Technical Article

The All New J2EE 1.4 Platform

Qusay H. Mahmoud
December 2003

The Java 2 Platform, Enterprise Edition (J2EE) version 1.4 is finally here. It is a complete implementation of the J2EE 1.4 specification, featuring the integration of Java technology with web services in a single platform, and is designed to provider support for developing web services and distributed multi-tier enterprise applications. This article provides a technical overview of J2EE 1.4, describing the new features and explaining why it is the platform of choice for developing and deploying web services and enterprise applications.

J2EE 1.4 is Here

J2EE has emerged, since it was first released in 1999, as an integrated standard for implementing and deploying portable, multi-tiered enterprise applications. The success of the J2EE platform can be partly attributed to the way the platform was designed -- through an open process (the Java Community Process). More recently, the J2EE platform has evolved further to integrate the growing popularity of web services. The J2EE 1.4 platform features a number of new capabilities, as well as enhancements to core J2EE technologies such as Servlets, JavaServer Pages (JSPs), and Enterprise JavaBeans (EJBs). The most exciting new feature, however, is the support for web services; J2EE 1.4 supports universal web service standards like SOAP, UDDI, WSDL, and WS-I Basic Profile 1.0. The portability of J2EE and the interoperability of web services are combined to provide a unique platform for building, deploying, and managing web services and enterprise applications.

The J2EE 1.4 platform lets you integrate the application server into the enterprise IT infrastructure to deliver the latest functionality in web services. It enables businesses to expose their existing J2EE applications as web services. Servlets and Enterprise JavaBeans (EJBs) can be exposed as web services that can be accessed by Java-based or non-Java-based web service clients. J2EE applications can act as web service clients themselves, and they can communicate with other web services, regardless of how they are implemented.

What are Web Services?

Web services are software systems designed to support interoperable machine-to-machine interaction over a network in a heterogeneous environment. This interoperability is gained through a set of XML-based open standards, such as the Web Services Description Language (WSDL), the Simple Object Access Protocol (SOAP), and Universal Description, Discovery, and Integration (UDDI). These standards provide a common and interoperable approach for defining, publishing, and using web services. Figure 1 illustrates how the JAXR and JAX-RPC APIs play a role in publishing, discovering, and using web services.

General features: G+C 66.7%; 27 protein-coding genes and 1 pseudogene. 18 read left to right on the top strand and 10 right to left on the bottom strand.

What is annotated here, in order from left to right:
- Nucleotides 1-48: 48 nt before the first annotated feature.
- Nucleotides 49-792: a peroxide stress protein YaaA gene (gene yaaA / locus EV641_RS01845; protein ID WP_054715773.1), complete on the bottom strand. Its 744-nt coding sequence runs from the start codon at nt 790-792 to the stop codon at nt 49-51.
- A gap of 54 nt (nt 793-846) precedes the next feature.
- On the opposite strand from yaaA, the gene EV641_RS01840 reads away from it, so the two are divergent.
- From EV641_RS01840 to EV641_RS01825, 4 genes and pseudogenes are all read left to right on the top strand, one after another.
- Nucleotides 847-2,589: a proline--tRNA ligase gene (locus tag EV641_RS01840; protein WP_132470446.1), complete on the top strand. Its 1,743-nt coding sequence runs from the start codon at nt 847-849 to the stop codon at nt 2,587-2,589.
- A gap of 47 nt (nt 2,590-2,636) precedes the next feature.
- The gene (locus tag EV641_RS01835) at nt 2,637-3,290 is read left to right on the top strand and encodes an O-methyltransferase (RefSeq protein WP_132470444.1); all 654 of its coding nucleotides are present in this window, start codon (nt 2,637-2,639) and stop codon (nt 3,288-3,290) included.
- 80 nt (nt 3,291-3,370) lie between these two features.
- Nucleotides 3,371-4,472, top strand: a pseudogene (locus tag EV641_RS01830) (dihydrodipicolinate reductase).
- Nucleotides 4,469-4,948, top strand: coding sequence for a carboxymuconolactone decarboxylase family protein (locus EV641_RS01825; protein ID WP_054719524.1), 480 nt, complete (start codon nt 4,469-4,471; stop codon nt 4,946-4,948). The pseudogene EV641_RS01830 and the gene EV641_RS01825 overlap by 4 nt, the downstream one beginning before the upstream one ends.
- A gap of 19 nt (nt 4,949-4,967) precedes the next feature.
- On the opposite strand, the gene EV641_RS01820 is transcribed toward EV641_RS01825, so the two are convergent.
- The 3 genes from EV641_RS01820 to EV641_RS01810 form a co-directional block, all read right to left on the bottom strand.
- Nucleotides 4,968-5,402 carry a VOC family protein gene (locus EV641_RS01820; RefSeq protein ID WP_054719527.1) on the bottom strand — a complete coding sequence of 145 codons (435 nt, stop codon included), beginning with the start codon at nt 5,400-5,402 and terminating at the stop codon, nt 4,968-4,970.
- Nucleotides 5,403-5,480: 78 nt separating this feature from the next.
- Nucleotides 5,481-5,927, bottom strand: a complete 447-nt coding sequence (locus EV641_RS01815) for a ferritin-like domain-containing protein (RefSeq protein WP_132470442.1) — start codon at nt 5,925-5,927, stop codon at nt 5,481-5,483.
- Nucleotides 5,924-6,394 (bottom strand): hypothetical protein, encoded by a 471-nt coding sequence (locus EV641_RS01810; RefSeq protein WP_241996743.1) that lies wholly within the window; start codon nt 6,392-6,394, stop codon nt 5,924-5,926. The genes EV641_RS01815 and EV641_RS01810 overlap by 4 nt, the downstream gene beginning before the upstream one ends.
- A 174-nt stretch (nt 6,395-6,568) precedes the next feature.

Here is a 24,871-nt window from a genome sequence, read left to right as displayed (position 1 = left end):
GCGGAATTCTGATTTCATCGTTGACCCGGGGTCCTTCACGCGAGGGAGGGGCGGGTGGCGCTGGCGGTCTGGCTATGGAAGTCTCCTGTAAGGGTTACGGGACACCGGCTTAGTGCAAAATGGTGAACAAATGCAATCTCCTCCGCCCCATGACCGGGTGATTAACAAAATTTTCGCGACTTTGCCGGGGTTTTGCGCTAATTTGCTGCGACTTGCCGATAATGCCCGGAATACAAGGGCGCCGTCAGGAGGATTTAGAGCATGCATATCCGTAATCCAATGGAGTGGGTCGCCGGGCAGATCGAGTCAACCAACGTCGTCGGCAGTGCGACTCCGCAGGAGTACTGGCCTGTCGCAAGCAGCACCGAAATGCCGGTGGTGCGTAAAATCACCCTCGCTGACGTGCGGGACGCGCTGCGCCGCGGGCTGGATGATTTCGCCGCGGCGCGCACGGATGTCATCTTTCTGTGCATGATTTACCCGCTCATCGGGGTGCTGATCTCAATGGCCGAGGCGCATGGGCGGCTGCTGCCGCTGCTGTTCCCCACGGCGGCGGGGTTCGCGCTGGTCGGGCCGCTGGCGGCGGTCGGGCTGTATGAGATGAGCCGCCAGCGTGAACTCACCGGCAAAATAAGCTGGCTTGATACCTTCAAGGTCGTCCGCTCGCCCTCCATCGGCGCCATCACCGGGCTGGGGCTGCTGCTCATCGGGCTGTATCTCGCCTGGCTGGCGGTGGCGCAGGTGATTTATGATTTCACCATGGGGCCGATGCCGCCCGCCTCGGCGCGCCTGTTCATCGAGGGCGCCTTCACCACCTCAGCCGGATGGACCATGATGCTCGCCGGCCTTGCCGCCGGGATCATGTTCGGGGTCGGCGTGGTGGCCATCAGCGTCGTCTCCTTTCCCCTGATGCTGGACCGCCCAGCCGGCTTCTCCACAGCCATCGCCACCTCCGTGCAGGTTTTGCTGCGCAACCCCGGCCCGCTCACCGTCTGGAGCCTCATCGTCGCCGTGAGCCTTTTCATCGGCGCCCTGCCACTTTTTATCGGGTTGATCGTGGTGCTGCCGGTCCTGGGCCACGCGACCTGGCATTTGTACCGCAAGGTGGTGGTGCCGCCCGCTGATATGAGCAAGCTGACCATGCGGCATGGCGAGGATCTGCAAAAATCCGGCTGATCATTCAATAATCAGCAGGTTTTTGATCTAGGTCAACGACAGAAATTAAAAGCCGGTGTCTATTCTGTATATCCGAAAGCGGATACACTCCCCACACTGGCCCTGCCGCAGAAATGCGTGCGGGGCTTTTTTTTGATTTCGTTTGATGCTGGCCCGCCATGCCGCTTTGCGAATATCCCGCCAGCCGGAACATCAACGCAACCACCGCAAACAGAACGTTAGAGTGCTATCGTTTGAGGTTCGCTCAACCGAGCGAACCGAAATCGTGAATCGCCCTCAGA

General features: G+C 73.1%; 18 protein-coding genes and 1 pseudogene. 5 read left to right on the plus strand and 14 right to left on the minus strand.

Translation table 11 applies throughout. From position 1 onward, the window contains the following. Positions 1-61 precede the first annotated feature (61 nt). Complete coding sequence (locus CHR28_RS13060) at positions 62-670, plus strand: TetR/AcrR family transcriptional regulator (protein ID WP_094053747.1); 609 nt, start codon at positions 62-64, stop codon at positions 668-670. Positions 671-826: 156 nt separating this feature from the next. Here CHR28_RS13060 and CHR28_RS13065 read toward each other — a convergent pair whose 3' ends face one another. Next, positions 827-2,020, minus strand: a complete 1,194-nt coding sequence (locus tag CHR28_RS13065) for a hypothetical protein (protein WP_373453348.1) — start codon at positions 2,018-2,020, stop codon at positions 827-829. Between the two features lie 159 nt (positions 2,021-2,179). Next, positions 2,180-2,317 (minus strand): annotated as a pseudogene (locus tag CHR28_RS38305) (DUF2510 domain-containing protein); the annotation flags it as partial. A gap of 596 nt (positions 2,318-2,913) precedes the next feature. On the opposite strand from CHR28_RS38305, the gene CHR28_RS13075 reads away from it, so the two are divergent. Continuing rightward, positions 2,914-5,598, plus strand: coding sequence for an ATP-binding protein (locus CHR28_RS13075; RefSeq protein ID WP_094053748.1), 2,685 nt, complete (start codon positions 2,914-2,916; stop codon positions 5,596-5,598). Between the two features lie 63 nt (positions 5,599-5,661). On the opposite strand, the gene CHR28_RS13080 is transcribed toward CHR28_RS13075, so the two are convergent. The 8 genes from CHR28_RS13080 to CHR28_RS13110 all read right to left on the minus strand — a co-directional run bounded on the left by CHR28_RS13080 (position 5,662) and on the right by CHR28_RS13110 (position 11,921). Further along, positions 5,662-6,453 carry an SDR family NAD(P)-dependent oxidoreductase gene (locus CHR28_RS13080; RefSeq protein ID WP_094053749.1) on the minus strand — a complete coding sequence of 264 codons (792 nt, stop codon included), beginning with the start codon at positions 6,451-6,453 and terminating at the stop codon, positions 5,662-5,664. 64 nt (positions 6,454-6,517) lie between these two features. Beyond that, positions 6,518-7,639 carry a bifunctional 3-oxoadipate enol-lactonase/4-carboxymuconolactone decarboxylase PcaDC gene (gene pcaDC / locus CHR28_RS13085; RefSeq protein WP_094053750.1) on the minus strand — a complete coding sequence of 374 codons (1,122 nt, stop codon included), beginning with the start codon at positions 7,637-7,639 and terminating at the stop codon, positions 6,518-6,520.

Figure 1: J2EE 1.4 Publish-Discover-Invoke model

Figure 1: J2EE 1.4 Publish-Discover-Invoke model

From a software architect's point of view, a web service can be considered as a service-oriented architecture, which consists of a collection of services that communicate with each other (and end-user clients) through well-defined interfaces. One advantage of service-oriented architecture is that it allows development of loosely coupled applications that can be distributed and accessed from any client across the network.

Benefits of the J2EE 1.4 Platform

The new J2EE 1.4 platform is the perfect choice for developing web services and enterprise applications simply because it offers many benefits to developers including:

  1. Enhanced development productivity: J2EE uses a component-based model for application development. This approach enhances development productivity because well-designed generic components can be reused and mapped to the desired functionality of the application and service to be developed.
  2. Support for emerging web service standards: The J2EE 1.4 platform provides comprehensive support for web services and the WS-I Basic Profile. This ensures that applications can be easily exposed as web services. More importantly, this ensures that web services developed using the J2EE 1.4 platform are portable not only across J2EE implementations but are also interoperable with any web service developed using any platform that conforms to WS-I standards.
  3. Provides industry-standard APIs, such as the JDBC API, JMS, and J2EE Connector Architecture for accessing Enterprise Information Systems (EIS). And with the new support for web services, J2EE 1.4 is the perfect platform for integrating existing EIS by exposing their data to clients running on heterogeneous platforms.
  4. Scalable to meet demand variation: J2EE containers provide mechanisms to support scaling with no coding, transaction support, database connections, and life cycle management that is scalable and requires no coding from application developers.